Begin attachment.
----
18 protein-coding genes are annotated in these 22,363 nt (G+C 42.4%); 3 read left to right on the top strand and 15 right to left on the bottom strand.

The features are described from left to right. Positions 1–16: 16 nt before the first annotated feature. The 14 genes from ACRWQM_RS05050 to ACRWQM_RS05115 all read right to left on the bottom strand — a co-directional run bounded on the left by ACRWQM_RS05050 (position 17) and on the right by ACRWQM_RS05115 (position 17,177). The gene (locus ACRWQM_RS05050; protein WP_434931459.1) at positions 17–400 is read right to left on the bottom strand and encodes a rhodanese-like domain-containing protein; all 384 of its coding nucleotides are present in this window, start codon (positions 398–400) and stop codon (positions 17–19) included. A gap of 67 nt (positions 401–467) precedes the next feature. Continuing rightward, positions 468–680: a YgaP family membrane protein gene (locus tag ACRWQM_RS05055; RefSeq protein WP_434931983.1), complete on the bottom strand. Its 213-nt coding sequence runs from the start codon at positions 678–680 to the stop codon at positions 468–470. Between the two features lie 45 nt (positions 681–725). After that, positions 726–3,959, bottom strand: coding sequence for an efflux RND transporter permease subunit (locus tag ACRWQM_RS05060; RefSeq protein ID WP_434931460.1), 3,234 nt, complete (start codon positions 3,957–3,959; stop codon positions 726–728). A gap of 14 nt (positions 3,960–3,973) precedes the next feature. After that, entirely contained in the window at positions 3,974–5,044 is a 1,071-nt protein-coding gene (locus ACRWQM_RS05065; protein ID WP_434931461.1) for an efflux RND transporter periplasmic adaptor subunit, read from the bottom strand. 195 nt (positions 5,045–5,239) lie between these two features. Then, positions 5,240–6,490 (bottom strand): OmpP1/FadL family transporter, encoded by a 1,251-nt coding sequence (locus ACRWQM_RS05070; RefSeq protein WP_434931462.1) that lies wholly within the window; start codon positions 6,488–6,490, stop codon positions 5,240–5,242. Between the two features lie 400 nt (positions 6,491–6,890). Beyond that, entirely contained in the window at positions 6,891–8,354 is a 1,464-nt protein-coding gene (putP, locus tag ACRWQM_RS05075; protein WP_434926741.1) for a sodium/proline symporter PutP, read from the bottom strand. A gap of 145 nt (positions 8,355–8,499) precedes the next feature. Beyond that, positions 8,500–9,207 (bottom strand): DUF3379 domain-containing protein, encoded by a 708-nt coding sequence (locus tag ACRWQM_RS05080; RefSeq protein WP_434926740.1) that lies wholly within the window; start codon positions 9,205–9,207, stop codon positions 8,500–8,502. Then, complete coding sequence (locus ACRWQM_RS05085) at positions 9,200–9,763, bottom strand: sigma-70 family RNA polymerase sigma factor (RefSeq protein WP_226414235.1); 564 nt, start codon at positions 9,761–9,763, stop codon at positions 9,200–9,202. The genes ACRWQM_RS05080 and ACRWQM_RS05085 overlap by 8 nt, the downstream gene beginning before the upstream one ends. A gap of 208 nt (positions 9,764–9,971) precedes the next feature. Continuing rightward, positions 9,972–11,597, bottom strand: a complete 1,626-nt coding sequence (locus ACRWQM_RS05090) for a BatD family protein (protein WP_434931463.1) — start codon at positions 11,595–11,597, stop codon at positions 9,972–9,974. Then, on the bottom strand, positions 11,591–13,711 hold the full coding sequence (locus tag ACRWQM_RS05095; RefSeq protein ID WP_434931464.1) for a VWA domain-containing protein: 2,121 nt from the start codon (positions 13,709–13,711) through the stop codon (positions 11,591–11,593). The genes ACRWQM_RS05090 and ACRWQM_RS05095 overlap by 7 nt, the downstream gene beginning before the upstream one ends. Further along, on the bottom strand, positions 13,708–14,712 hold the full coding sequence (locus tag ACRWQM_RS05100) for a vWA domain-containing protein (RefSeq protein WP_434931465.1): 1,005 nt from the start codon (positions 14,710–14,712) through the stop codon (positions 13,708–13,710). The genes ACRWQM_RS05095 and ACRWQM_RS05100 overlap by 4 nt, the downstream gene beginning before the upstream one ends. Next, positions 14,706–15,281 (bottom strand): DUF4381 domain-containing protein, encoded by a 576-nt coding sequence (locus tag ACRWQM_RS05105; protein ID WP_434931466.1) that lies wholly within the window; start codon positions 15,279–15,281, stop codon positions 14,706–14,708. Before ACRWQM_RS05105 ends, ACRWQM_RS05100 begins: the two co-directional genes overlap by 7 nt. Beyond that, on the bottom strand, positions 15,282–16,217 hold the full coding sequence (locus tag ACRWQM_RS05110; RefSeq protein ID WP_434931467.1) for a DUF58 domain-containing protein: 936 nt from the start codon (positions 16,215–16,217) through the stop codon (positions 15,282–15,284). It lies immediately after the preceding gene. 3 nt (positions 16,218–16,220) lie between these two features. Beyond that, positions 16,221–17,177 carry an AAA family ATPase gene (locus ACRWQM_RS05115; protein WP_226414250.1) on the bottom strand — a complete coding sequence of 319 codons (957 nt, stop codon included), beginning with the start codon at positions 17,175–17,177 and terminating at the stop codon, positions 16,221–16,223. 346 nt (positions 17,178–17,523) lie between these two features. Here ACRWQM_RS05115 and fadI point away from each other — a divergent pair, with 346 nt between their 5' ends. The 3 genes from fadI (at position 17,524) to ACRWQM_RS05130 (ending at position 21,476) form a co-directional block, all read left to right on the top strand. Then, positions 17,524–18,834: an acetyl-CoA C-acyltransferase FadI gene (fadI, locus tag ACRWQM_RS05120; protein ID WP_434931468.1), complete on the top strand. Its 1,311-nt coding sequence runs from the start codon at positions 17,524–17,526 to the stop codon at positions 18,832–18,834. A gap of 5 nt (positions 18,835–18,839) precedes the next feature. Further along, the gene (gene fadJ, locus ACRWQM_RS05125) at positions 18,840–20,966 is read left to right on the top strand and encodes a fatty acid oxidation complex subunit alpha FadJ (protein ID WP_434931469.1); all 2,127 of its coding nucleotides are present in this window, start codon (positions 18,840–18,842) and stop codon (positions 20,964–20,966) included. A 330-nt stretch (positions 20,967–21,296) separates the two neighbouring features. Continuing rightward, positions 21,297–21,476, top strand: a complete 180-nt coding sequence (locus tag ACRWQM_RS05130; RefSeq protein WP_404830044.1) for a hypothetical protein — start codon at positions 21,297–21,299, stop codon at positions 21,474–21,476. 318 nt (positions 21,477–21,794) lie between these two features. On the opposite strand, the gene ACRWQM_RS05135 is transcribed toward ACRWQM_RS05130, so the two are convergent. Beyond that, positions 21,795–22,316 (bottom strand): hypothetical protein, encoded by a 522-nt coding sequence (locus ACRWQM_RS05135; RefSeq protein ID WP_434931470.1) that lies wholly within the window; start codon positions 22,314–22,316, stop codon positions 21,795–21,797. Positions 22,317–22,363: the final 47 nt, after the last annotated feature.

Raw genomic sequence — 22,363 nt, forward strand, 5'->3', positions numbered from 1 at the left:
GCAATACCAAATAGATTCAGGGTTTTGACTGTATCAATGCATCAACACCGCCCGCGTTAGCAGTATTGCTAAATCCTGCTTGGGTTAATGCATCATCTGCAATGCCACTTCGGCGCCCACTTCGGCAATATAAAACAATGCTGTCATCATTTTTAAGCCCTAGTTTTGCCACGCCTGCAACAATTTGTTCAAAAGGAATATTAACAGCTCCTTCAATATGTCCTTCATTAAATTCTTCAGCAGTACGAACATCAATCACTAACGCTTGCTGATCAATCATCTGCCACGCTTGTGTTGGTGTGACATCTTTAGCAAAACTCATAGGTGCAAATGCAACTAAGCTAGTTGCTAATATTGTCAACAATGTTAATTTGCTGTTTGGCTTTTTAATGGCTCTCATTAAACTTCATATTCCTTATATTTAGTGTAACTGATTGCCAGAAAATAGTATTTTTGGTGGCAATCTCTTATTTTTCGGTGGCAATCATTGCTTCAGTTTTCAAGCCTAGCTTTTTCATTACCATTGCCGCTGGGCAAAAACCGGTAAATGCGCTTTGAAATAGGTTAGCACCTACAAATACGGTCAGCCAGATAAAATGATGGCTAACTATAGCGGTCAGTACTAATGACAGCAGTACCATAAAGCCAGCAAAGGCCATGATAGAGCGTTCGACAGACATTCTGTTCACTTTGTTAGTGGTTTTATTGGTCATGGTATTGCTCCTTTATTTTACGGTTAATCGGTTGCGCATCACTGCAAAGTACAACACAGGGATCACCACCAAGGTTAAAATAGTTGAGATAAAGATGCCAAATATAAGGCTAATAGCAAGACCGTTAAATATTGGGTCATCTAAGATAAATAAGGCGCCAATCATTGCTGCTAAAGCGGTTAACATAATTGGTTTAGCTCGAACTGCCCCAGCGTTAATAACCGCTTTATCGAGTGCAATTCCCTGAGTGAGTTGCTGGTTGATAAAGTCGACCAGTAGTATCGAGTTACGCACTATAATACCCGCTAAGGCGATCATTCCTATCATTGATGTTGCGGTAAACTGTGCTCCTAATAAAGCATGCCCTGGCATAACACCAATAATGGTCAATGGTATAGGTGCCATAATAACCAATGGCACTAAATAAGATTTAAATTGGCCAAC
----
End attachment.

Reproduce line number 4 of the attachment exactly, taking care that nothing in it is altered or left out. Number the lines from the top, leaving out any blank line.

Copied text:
GCAATACCAAATAGATTCAGGGTTTTGACTGTATCAATGCATCAACACCGCCCGCGTTAGCAGTATTGCTAAATCCTGCTTGGGTTAATGCATCATCTGCAATGCCACTTCGGCGCCCACTTCGGCAATATAAAACAATGCTGTCATCATTTTTAAGCCCTAGTTTTGCCACGCCTGCAACAATTTGTTCAAAAGGAATATTAACAGCTCCTTCAATATGTCCTTCATTAAATTCTTCAGCAGTACGAACATCAATCACTAACGCTTGCTGATCAATCATCTGCCACGCTTGTGTTGGTGTGACATCTTTAGCAAAACTCATAGGTGCAAATGCAACTAAGCTAGTTGCTAATATTGTCAACAATGTTAATTTGCTGTTTGGCTTTTTAATGGCTCTCATTAAACTTCATATTCCTTATATTTAGTGTAACTGATTGCCAGAAAATAGTATTTTTGGTGGCAATCTCTTATTTTTCGGTGGCAATCATTGCTTCAGTTTTCAAGCCTAGCTTTTTCATTACCATTGCCGCTGGGCAAAAACCGGTAAATGCGCTTTGAAATAGGTTAGCACCTACAAATACGGTCAGCCAGATAAAATGATGGCTAACTATAGCGGTCAGTACTAATGACAGCAGTACCATAAAGCCAGCAAAGGCCATGATAGAGCGTTCGACAGACATTCTGTTCACTTTGTTAGTGGTTTTATTGGTCATGGTATTGCTCCTTTATTTTACGGTTAATCGGTTGCGCATCACTGCAAAGTACAACACAGGGATCACCACCAAGGTTAAAATAGTTGAGATAAAGATGCCAAATATAAGGCTAATAGCAAGACCGTTAAATATTGGGTCATCTAAGATAAATAAGGCGCCAATCATTGCTGCTAAAGCGGTTAACATAATTGGTTTAGCTCGAACTGCCCCAGCGTTAATAACCGCTTTATCGAGTGCAATTCCCTGAGTGAGTTGCTGGTTGATAAAGTCGACCAGTAGTATCGAGTTACGCACTATAATACCCGCTAAGGCGATCATTCCTATCATTGATGTTGCGGTAAACTGTGCTCCTAATAAAGCATGCCCTGGCATAACACCAATAATGGTCAATGGTATAGGTGCCATAATAACCAATGGCACTAAATAAGATTTAAATTGGCCAAC